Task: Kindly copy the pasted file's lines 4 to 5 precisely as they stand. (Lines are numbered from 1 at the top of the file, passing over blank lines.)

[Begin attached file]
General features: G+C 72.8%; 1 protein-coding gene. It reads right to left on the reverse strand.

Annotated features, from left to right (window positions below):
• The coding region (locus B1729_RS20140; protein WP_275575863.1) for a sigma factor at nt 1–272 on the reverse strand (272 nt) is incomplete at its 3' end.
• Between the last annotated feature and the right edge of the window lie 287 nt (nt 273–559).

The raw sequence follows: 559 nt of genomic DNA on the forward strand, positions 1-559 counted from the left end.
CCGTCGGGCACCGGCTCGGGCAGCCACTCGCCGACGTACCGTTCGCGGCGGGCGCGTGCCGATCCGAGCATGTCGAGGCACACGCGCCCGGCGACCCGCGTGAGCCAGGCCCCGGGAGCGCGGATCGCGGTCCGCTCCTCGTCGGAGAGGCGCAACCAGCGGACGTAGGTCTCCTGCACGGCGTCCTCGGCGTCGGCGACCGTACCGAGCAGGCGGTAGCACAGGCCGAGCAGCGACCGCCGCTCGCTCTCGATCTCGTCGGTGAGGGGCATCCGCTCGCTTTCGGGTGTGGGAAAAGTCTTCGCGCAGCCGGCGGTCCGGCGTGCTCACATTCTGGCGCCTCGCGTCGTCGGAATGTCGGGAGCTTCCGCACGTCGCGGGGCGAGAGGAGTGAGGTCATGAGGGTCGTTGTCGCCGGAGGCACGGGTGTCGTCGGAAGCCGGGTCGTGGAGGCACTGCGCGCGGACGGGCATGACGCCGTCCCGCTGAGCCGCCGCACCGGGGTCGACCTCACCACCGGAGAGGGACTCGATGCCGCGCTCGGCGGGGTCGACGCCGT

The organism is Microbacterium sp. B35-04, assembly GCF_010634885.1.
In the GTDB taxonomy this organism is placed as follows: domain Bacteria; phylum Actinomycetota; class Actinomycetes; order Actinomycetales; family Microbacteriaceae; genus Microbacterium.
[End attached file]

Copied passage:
• Between the last annotated feature and the right edge of the window lie 287 nt (nt 273–559).

The raw sequence follows: 559 nt of genomic DNA on the forward strand, positions 1-559 counted from the left end.